Jamaica national bobsleigh team
This article needs additional citations for verification. (November 2012) (Learn how and when to remove this template message)
The Jamaican national bobsleigh team represents Jamaica in international bobsledding competitions. The team first gained fame during their debut in the 1988 Winter Olympic Games four-man bobsled in Calgary, Alberta, where they were seen as underdogs as they represented a tropical nation in a winter sport. The team returned to the Winter Olympics in the two-man bobsled in 1992, 1994, 1998, 2002, 2014, and with a women's team for the first time in 2018. The team either failed to qualify or did not have a team during the other Winter Olympics.
The team, consisting of Devon Harris, Dudley Stokes, Michael White, Freddy Powell, and last minute replacement Chris Stokes, debuted at the 1988 Winter Olympics in Calgary, Alberta. The team was coached by Howard Siler, an Olympic bobsledder for the United States in 1972 and 1980. They quickly became very popular, largely because of their status as the ultimate "underdog" story of the games. Alongside the novelty of a tropical country competing in a cold-weather sport, the team had very little experience going down a bobsled track, and borrowed spare sleds from other countries to compete. In a show of sporting camaraderie across national boundaries, other bobsledders were quick to give them guidance and support. They did not officially finish after losing control of the sled and crashing during their final run. Dudley Stokes and Michael White entered the two-man bobsled event as well, finishing 30th out of the 41 competing teams. The movie Cool Runnings is loosely based on their experience in the four-men event at the 1988 games.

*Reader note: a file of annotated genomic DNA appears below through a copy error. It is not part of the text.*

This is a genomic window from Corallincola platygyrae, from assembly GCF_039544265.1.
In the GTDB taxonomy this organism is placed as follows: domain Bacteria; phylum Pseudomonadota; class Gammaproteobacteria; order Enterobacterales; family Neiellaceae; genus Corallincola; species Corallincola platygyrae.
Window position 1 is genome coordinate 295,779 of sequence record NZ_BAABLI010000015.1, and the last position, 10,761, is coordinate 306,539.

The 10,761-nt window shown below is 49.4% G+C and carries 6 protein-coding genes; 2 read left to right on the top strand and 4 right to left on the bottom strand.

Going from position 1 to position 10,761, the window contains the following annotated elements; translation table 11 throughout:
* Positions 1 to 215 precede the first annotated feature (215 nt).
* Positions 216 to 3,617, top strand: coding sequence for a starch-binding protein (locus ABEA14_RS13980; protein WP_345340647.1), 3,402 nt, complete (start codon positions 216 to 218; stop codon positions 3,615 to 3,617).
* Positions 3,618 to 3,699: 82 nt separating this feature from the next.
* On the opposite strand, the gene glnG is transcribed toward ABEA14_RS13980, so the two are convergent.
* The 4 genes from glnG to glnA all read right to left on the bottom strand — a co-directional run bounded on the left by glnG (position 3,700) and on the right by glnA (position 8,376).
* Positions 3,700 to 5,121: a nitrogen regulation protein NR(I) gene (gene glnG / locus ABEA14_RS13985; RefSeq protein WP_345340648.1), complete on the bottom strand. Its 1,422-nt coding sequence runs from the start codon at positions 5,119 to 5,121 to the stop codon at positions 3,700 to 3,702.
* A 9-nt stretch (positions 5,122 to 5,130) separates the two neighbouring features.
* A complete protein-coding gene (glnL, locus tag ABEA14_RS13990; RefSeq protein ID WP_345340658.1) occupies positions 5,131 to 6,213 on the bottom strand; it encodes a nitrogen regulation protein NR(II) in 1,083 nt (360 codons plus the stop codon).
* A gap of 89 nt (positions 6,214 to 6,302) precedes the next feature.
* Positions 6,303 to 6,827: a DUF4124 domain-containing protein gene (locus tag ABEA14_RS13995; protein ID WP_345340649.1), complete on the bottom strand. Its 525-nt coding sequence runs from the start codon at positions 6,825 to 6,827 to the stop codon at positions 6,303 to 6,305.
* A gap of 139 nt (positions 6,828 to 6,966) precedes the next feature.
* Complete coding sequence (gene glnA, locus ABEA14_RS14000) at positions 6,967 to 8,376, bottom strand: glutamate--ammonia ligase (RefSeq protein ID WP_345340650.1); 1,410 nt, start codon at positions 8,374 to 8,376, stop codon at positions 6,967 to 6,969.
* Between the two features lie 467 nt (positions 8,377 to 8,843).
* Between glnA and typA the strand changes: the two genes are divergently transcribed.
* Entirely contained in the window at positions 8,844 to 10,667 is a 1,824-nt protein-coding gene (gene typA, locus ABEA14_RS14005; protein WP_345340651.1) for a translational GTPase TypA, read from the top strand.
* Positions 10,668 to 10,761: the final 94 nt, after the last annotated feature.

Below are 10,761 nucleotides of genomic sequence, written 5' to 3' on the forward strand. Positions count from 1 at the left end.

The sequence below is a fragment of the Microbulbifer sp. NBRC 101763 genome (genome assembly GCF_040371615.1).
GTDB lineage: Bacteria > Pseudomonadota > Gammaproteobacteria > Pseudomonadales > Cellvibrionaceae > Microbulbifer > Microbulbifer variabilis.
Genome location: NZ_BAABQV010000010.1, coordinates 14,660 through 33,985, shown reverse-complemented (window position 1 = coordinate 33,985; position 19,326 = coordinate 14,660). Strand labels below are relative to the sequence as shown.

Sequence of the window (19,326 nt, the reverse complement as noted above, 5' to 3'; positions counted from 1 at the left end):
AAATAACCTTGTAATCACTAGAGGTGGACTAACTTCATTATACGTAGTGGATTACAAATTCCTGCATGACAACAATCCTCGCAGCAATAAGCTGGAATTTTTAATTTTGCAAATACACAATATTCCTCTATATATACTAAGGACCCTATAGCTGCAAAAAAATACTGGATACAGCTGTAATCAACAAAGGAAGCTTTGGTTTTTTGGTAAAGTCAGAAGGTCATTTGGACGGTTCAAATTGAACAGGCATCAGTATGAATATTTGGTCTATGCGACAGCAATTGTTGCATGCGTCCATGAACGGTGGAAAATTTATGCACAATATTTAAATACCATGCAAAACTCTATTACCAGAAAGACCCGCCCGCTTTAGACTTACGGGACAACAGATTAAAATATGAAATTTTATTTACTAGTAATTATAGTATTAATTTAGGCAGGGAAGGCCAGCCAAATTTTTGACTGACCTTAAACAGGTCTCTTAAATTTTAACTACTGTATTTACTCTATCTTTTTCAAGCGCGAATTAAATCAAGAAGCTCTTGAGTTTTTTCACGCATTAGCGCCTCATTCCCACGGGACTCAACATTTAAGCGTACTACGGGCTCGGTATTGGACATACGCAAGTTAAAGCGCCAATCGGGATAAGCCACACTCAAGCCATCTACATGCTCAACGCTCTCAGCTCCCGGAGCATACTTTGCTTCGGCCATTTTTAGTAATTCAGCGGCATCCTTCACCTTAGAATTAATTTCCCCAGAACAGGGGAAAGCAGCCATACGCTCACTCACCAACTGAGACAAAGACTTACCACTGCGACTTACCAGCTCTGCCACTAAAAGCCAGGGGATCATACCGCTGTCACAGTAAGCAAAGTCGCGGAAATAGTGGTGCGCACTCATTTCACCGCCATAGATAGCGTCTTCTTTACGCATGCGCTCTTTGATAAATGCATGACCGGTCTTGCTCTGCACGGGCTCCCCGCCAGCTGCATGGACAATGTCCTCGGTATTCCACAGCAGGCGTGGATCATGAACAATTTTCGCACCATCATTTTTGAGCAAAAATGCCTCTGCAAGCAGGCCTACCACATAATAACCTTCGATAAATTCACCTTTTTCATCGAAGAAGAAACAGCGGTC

The team returned to the Olympics in the 1992 Winter Olympics in Albertville, France, but finished poorly. They qualified again for the 1994 Winter Olympics in Lillehammer, Norway. There, the Jamaican four sled stunned many of their critics by finishing in 14th place, ahead of the United States, Russia, Australia, and France.